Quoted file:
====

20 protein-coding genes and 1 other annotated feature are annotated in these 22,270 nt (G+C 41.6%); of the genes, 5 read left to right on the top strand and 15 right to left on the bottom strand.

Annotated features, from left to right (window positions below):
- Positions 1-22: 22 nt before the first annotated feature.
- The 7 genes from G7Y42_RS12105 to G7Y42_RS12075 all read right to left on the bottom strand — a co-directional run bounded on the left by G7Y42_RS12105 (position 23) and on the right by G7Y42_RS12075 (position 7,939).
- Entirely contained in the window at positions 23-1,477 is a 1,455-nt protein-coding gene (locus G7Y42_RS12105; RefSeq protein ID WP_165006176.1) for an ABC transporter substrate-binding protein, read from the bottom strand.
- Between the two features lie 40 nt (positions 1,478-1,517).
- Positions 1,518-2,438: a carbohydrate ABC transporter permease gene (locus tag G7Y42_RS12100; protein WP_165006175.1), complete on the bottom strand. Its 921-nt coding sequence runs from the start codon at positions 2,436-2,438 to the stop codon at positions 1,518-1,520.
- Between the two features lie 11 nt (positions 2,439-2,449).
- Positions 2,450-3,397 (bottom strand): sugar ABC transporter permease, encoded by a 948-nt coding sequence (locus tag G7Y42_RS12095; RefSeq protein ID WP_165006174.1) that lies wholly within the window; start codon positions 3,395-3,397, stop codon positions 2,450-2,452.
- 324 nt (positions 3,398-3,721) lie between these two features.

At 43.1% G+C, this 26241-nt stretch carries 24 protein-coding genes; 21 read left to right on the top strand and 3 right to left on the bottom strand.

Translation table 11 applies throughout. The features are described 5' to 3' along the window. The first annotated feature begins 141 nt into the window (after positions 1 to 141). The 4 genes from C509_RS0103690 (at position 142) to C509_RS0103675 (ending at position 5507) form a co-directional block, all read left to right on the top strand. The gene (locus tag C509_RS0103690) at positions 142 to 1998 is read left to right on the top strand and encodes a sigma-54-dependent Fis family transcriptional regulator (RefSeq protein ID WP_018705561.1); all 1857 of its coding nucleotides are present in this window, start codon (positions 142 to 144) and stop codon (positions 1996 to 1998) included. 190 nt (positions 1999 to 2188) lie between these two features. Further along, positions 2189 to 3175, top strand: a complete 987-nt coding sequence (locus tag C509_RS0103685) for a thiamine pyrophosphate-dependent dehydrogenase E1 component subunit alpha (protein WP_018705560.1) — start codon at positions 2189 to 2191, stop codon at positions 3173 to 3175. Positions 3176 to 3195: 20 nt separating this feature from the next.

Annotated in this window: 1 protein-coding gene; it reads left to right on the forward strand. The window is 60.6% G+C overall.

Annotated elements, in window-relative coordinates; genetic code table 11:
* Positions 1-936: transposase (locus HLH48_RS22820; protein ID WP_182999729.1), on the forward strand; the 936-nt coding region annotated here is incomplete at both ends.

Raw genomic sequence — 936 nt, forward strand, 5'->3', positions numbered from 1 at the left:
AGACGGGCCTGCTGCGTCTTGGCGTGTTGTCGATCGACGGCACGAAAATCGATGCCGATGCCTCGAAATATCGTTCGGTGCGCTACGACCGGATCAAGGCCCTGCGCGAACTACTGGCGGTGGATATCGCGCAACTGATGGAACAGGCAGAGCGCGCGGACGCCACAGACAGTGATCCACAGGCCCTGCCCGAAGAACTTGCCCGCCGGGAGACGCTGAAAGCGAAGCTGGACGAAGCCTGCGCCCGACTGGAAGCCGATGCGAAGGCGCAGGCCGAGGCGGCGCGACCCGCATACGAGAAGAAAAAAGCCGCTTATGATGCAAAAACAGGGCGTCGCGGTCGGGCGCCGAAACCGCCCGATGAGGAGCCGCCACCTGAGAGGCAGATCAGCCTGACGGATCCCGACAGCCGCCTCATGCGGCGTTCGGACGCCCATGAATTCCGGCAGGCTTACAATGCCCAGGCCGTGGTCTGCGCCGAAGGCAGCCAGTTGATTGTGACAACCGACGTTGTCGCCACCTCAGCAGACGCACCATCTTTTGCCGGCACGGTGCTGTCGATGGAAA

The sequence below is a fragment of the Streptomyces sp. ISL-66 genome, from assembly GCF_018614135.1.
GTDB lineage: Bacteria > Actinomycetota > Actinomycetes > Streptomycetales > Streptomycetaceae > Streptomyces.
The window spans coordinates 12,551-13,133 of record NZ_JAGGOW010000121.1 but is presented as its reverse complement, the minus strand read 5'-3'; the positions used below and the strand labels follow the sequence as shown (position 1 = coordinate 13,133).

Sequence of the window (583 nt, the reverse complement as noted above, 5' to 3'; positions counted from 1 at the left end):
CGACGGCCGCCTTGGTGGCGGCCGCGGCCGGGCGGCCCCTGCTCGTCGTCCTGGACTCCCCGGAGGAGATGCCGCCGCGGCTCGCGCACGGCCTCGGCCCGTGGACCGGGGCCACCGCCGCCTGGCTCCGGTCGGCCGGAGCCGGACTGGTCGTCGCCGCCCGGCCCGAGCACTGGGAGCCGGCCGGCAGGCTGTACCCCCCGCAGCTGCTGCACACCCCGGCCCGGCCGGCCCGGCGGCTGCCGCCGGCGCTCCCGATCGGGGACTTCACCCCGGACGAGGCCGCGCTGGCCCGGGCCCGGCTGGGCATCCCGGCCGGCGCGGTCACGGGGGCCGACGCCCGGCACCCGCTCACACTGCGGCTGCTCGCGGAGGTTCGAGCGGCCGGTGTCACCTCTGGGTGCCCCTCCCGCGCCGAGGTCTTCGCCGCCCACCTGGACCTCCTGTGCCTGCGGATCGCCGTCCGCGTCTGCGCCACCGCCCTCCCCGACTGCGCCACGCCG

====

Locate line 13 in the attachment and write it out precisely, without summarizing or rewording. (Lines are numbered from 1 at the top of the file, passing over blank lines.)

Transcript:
Annotated in this window: 1 protein-coding gene; it reads left to right on the forward strand. The window is 60.6% G+C overall.